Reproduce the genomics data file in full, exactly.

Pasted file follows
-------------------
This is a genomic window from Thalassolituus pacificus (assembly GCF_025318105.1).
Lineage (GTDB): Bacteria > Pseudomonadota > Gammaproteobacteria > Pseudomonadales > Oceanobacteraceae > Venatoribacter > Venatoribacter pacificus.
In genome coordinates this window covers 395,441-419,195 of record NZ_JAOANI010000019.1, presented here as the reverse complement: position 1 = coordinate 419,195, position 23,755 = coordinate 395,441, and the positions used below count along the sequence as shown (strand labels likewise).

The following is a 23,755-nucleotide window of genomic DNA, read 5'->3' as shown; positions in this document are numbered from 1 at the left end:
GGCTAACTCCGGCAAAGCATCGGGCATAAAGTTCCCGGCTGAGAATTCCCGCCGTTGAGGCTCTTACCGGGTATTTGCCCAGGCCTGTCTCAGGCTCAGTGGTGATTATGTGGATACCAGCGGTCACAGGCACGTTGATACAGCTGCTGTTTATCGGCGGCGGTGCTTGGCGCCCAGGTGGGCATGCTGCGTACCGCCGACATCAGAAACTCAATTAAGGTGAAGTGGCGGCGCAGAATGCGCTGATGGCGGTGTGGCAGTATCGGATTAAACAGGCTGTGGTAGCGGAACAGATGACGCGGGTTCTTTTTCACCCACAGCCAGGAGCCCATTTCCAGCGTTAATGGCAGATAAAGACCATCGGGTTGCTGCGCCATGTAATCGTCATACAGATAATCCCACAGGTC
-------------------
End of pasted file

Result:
This is a genomic window from Thalassolituus pacificus (assembly GCF_025318105.1).
Lineage (GTDB): Bacteria > Pseudomonadota > Gammaproteobacteria > Pseudomonadales > Oceanobacteraceae > Venatoribacter > Venatoribacter pacificus.
In genome coordinates this window covers 395,441-419,195 of record NZ_JAOANI010000019.1, presented here as the reverse complement: position 1 = coordinate 419,195, position 23,755 = coordinate 395,441, and the positions used below count along the sequence as shown (strand labels likewise).

The following is a 23,755-nucleotide window of genomic DNA, read 5'->3' as shown; positions in this document are numbered from 1 at the left end:
GGCTAACTCCGGCAAAGCATCGGGCATAAAGTTCCCGGCTGAGAATTCCCGCCGTTGAGGCTCTTACCGGGTATTTGCCCAGGCCTGTCTCAGGCTCAGTGGTGATTATGTGGATACCAGCGGTCACAGGCACGTTGATACAGCTGCTGTTTATCGGCGGCGGTGCTTGGCGCCCAGGTGGGCATGCTGCGTACCGCCGACATCAGAAACTCAATTAAGGTGAAGTGGCGGCGCAGAATGCGCTGATGGCGGTGTGGCAGTATCGGATTAAACAGGCTGTGGTAGCGGAACAGATGACGCGGGTTCTTTTTCACCCACAGCCAGGAGCCCATTTCCAGCGTTAATGGCAGATAAAGACCATCGGGTTGCTGCGCCATGTAATCGTCATACAGATAATCCCACAGGTC